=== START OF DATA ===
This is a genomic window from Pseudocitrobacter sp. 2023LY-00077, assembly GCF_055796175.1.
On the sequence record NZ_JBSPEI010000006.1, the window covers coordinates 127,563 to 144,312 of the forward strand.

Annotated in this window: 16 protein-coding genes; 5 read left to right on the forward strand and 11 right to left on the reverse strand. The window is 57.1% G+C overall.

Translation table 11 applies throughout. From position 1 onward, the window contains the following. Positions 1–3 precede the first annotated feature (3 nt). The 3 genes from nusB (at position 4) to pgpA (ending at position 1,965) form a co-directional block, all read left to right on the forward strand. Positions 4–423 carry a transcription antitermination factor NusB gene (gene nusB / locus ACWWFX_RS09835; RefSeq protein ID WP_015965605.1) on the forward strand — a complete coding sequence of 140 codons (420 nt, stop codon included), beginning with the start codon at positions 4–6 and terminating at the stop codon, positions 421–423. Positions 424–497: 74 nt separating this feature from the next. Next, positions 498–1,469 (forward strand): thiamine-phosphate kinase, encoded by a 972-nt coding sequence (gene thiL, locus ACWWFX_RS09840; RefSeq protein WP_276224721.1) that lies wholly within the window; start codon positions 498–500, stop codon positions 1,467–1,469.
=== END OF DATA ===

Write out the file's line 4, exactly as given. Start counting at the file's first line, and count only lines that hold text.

Translation table 11 applies throughout. From position 1 onward, the window contains the following. Positions 1–3 precede the first annotated feature (3 nt). The 3 genes from nusB (at position 4) to pgpA (ending at position 1,965) form a co-directional block, all read left to right on the forward strand. Positions 4–423 carry a transcription antitermination factor NusB gene (gene nusB / locus ACWWFX_RS09835; RefSeq protein ID WP_015965605.1) on the forward strand — a complete coding sequence of 140 codons (420 nt, stop codon included), beginning with the start codon at positions 4–6 and terminating at the stop codon, positions 421–423. Positions 424–497: 74 nt separating this feature from the next. Next, positions 498–1,469 (forward strand): thiamine-phosphate kinase, encoded by a 972-nt coding sequence (gene thiL, locus ACWWFX_RS09840; RefSeq protein WP_276224721.1) that lies wholly within the window; start codon positions 498–500, stop codon positions 1,467–1,469.